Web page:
All posts tagged copyright

→ Healthcare.gov Leaves Out Copyright Notice for the Open Source Code it Used

So, not only does the system not work, but the developers did not follow the licensing requirements when integrating the open source code they used?1 What a disaster.


  1. DISCLAIMER: This post may contain some discussion about legal issues, but (1) it is not legal advice, (2) it does not establish an attorney-client relationship, and (3) it is not advertising for legal services. The full disclaimer can be found on the Disclaimer Page

→ Matt Kloskowski points out an Alternative to Watermarks

I have previously mentioned that I am not a fan of watermarks on photos1, but this alternative that Tamara Lackey uses is not that bad.


  1. DISCLAIMER: This post may contain some discussion about legal issues, but (1) it is not legal advice, (2) it does not establish an attorney-client relationship, and (3) it is not advertising for legal services. The full disclaimer can be found on the Disclaimer Page

→ Trey Ratcliff on Why He Doesn’t Use Watermarks

One of his reasons stands out to me:

We do register our images with the copyright office, so if someone uses an image commercially without a proper license, it is an easy lawsuit. Easy. We’ve had many many wins (often which happen even before you go to court), but we can’t talk about them because it’s always in the paperwork. But there are many online articles you can find out about our lawsuits… everyone from Time magazine to the Sydney Newspapers.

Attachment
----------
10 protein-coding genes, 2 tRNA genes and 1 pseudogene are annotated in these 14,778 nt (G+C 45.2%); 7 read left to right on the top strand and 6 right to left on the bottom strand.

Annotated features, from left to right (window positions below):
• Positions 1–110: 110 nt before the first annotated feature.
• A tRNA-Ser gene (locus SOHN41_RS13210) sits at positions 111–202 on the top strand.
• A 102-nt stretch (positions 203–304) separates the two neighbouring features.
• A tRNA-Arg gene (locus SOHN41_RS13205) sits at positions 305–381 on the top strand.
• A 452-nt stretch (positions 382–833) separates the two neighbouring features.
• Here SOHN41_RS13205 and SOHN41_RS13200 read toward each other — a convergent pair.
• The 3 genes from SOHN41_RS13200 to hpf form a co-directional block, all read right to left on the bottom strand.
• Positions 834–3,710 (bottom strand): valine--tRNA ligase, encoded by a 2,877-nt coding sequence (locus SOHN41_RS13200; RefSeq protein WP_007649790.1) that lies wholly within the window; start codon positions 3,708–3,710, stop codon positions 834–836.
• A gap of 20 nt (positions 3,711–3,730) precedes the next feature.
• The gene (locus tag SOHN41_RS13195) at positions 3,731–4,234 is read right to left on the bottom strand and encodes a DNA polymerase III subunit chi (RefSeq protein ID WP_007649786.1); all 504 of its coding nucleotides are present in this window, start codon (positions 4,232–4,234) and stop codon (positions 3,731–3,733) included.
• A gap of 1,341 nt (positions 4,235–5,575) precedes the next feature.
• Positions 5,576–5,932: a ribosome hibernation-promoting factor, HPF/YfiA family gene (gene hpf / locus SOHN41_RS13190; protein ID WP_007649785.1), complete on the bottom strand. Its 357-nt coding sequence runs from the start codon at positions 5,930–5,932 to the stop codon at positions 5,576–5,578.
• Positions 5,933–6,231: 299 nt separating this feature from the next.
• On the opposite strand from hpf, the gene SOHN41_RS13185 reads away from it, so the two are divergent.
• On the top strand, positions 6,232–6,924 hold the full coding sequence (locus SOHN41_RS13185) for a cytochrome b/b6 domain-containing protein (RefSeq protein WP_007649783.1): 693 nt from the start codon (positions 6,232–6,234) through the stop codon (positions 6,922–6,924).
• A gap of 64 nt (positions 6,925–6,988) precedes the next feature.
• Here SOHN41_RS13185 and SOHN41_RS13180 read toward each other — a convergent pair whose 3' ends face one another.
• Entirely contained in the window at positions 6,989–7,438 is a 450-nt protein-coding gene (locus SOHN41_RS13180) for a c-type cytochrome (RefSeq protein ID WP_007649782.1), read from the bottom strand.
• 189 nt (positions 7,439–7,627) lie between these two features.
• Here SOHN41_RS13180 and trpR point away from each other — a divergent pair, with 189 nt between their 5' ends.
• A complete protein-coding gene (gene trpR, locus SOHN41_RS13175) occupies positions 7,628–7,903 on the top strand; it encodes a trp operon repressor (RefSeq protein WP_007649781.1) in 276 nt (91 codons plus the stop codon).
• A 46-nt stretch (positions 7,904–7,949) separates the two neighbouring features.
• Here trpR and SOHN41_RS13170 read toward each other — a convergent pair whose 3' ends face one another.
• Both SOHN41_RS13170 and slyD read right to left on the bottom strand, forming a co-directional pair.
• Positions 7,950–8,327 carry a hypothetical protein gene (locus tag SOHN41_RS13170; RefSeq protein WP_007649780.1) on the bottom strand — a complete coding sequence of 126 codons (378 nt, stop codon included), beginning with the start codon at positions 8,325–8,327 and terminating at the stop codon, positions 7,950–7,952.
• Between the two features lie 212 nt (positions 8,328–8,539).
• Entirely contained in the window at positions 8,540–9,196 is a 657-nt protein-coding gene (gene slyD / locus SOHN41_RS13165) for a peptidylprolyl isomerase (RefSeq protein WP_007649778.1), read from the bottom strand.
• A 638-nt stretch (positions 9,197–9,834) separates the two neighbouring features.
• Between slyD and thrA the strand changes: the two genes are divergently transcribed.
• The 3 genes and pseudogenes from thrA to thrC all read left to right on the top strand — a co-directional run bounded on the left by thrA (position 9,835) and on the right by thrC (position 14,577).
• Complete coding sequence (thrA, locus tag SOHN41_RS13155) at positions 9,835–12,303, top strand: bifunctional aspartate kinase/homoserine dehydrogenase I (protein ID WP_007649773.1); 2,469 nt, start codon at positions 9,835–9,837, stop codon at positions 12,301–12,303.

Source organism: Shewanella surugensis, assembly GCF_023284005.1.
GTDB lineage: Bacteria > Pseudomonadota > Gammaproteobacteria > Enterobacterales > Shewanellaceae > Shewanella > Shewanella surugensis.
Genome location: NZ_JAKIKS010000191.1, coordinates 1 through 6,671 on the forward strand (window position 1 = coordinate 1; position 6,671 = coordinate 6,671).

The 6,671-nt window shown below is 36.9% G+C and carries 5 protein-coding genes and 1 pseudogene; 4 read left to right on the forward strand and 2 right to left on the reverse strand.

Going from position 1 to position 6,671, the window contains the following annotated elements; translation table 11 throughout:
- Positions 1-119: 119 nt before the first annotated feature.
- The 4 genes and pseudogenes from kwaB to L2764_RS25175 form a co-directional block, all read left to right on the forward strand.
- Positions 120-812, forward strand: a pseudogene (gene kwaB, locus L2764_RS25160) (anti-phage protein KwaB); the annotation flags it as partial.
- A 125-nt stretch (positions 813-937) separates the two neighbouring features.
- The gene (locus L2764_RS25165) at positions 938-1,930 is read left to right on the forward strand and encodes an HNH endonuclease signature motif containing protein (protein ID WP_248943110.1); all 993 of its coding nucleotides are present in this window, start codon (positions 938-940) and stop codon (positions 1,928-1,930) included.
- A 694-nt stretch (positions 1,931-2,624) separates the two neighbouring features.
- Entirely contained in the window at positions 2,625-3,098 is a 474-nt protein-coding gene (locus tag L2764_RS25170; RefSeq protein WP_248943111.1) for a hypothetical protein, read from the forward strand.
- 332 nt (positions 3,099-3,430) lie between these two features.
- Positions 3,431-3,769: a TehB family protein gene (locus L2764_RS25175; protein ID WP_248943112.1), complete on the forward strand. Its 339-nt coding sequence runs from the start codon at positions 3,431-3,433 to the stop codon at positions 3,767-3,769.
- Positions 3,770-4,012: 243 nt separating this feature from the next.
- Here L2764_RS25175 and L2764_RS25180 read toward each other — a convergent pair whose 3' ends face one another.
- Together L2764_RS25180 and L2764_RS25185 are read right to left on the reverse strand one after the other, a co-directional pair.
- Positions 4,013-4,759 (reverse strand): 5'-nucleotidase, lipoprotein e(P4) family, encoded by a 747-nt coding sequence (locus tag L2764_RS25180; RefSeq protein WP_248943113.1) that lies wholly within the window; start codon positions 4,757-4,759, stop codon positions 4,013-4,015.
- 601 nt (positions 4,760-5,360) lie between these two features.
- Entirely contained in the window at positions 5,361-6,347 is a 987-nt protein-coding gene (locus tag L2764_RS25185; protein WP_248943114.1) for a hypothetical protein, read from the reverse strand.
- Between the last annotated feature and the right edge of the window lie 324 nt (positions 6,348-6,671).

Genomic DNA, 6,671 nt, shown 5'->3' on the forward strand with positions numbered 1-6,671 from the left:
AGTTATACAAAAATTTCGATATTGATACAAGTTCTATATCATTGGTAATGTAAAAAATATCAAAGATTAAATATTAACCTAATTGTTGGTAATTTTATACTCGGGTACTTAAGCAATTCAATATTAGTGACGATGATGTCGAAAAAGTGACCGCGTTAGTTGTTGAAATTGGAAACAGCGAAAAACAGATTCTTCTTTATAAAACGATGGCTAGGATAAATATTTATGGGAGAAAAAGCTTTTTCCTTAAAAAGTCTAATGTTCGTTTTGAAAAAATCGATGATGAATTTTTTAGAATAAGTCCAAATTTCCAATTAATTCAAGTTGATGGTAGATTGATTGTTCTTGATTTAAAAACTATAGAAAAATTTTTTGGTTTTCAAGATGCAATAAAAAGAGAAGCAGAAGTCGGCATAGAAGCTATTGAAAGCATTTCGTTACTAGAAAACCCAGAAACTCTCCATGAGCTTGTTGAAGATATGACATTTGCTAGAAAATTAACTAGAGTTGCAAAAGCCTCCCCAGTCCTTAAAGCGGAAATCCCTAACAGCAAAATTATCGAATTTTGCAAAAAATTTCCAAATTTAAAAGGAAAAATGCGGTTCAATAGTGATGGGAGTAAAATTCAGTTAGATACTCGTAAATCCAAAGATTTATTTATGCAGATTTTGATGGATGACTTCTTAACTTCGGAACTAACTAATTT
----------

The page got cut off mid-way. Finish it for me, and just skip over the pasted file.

Keep that in mind when you are trying to decide whether or not to slap some awful watermark on your photos.1


  1. DISCLAIMER: This post may contain some discussion about legal issues, but (1) it is not legal advice, (2) it does not establish an attorney-client relationship, and (3) it is not advertising for legal services. The full disclaimer can be found on the Disclaimer Page

→ A Repsonse to Scott Turow’s New York Times Article

An excellent response to Mr. Turow by Mike Masnick. If you read the Turow piece, then I would encourage you to read Mr. Masnick’s whole reply.

→ New York Times Column on the “Slow Death of the American Author.”

Head of the Author’s Guild Scott Turow writes about eBooks, the recent Supreme Court decision regarding importation of international versions of foreign works, and how those working against authors in America trying to make a living.

My thoughts on Mr. Turow’s column:1

I think this is a market failure not a copyright law failure. The existing publisher-centric model seems destined to perish in the digital market. Authors who can take advantage of channels not involving the traditional publishers will thrive, while publishers and those who cling to that model will not.

I think the publishers took their last stab at relevance when they partnered with Apple to try and set standard eBook prices across the industry. Now that the DoJ has broken that up, I think it is only a matter of time before the publishers start to crumble. My guess is that the publishers will slowly start to merge with one another in hopes of staying afloat, but that, ultimately, they will fade away.